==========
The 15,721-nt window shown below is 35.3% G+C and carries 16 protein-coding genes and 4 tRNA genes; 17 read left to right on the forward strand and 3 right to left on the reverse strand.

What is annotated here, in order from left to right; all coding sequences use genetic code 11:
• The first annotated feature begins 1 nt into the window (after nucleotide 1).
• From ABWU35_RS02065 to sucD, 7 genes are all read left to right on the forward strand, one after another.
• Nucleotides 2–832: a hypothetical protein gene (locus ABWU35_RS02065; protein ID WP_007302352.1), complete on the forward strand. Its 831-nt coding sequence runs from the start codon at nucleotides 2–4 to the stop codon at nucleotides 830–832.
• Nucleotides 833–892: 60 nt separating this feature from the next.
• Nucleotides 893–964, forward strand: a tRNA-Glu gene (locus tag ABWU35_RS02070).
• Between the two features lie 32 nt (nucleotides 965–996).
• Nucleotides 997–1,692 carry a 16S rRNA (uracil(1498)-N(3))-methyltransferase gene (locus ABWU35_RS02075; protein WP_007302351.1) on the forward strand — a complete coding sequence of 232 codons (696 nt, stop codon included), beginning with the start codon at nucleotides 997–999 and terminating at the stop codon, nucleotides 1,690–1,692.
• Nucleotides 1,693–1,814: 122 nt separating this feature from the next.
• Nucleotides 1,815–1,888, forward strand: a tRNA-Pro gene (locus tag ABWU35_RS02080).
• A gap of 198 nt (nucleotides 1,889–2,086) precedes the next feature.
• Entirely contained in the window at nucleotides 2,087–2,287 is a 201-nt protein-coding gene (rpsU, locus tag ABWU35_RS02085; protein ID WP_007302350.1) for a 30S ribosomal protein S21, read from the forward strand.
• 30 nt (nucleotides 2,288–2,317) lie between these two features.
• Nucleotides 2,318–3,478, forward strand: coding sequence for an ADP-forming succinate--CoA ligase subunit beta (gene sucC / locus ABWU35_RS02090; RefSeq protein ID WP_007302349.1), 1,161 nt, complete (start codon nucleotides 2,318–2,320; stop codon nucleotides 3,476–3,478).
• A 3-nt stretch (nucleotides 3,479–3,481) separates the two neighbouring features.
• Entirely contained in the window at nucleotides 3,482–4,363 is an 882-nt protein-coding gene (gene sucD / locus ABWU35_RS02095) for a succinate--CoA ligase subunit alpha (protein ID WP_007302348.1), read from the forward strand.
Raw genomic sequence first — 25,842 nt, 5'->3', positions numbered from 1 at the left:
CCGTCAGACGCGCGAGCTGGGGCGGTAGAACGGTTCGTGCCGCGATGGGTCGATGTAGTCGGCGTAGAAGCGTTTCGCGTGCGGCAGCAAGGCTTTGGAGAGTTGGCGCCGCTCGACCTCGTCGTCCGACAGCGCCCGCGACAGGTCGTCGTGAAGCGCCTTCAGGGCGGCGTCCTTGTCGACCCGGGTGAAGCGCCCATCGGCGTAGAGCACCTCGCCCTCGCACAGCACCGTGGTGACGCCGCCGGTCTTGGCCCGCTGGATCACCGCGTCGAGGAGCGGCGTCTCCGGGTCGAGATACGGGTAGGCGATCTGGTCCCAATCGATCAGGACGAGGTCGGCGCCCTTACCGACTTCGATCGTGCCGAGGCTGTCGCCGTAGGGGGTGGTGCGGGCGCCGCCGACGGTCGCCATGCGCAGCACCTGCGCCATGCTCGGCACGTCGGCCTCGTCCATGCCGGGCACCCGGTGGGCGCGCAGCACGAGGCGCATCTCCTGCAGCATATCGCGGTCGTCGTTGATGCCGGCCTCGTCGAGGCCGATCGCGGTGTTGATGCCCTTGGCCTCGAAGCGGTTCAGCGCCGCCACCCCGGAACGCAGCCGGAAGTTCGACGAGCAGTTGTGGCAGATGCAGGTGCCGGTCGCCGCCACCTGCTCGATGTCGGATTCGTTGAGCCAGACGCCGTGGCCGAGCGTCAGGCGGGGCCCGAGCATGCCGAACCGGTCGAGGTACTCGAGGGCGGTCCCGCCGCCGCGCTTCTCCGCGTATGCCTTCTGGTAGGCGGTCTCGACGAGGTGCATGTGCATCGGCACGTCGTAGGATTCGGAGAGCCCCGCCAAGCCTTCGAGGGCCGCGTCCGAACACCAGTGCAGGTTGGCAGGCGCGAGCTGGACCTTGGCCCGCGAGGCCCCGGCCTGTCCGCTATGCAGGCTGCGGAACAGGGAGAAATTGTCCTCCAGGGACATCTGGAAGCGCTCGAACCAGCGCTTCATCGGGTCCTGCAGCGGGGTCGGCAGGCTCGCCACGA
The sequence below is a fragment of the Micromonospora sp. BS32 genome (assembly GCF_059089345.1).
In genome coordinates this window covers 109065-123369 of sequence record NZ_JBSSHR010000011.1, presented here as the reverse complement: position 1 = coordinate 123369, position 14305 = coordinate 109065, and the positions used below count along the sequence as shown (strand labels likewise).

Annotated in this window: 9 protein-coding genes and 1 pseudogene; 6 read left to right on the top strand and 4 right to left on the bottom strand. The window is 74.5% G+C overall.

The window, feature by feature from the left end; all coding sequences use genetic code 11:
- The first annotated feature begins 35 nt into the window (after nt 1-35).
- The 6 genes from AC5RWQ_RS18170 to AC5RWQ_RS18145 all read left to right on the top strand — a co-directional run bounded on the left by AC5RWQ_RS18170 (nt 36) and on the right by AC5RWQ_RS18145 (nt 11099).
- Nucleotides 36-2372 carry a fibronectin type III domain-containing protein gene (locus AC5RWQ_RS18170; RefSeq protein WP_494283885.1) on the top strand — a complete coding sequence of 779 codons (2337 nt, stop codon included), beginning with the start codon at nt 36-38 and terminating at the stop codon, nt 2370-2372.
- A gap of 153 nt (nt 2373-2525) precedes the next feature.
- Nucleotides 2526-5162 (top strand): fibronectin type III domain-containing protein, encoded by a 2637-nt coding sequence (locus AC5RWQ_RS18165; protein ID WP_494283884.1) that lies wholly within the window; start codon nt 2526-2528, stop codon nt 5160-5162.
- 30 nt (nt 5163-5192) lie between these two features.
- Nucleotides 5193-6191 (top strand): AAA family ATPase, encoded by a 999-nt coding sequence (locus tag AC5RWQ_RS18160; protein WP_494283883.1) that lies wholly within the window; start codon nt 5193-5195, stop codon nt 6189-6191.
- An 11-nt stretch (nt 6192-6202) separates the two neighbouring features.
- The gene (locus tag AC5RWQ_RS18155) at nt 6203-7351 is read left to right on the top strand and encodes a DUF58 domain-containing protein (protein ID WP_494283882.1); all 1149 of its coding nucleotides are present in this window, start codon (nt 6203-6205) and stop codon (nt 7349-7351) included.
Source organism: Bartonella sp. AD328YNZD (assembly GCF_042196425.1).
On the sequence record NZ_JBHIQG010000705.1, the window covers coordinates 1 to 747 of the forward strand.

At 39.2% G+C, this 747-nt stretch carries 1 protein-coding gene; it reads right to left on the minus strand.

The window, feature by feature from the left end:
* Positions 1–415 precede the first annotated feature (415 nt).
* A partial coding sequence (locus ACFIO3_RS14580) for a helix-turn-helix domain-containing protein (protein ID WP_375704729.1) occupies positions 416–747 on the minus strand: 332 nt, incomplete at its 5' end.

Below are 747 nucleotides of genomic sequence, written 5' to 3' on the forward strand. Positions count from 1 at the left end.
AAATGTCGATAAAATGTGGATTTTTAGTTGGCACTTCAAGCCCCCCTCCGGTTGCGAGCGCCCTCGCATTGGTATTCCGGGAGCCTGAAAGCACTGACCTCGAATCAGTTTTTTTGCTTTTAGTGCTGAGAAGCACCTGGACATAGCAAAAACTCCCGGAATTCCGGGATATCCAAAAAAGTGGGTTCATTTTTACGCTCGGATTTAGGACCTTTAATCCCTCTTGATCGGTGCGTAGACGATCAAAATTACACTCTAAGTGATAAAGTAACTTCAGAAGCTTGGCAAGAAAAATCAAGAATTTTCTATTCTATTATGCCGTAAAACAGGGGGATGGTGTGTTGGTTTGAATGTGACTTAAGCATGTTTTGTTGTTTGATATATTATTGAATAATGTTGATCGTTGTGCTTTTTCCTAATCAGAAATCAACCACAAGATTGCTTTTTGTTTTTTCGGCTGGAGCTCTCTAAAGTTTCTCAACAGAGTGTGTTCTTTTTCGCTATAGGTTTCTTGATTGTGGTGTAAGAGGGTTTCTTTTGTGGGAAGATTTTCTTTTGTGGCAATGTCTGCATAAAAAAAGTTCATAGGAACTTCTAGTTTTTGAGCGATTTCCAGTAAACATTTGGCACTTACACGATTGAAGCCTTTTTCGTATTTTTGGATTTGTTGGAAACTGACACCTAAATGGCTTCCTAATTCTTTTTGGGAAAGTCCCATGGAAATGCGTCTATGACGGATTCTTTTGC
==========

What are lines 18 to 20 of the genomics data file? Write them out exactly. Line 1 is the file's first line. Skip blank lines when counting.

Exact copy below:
Raw genomic sequence first — 25,842 nt, 5'->3', positions numbered from 1 at the left:
CCGTCAGACGCGCGAGCTGGGGCGGTAGAACGGTTCGTGCCGCGATGGGTCGATGTAGTCGGCGTAGAAGCGTTTCGCGTGCGGCAGCAAGGCTTTGGAGAGTTGGCGCCGCTCGACCTCGTCGTCCGACAGCGCCCGCGACAGGTCGTCGTGAAGCGCCTTCAGGGCGGCGTCCTTGTCGACCCGGGTGAAGCGCCCATCGGCGTAGAGCACCTCGCCCTCGCACAGCACCGTGGTGACGCCGCCGGTCTTGGCCCGCTGGATCACCGCGTCGAGGAGCGGCGTCTCCGGGTCGAGATACGGGTAGGCGATCTGGTCCCAATCGATCAGGACGAGGTCGGCGCCCTTACCGACTTCGATCGTGCCGAGGCTGTCGCCGTAGGGGGTGGTGCGGGCGCCGCCGACGGTCGCCATGCGCAGCACCTGCGCCATGCTCGGCACGTCGGCCTCGTCCATGCCGGGCACCCGGTGGGCGCGCAGCACGAGGCGCATCTCCTGCAGCATATCGCGGTCGTCGTTGATGCCGGCCTCGTCGAGGCCGATCGCGGTGTTGATGCCCTTGGCCTCGAAGCGGTTCAGCGCCGCCACCCCGGAACGCAGCCGGAAGTTCGACGAGCAGTTGTGGCAGATGCAGGTGCCGGTCGCCGCCACCTGCTCGATGTCGGATTCGTTGAGCCAGACGCCGTGGCCGAGCGTCAGGCGGGGCCCGAGCATGCCGAACCGGTCGAGGTACTCGAGGGCGGTCCCGCCGCCGCGCTTCTCCGCGTATGCCTTCTGGTAGGCGGTCTCGACGAGGTGCATGTGCATCGGCACGTCGTAGGATTCGGAGAGCCCCGCCAAGCCTTCGAGGGCCGCGTCCGAACACCAGTGCAGGTTGGCAGGCGCGAGCTGGACCTTGGCCCGCGAGGCCCCGGCCTGTCCGCTATGCAGGCTGCGGAACAGGGAGAAATTGTCCTCCAGGGACATCTGGAAGCGCTCGAACCAGCGCTTCATCGGGTCCTGCAGCGGGGTCGGCAGGCTCGCCACGA
The sequence below is a fragment of the Micromonospora sp. BS32 genome (assembly GCF_059089345.1).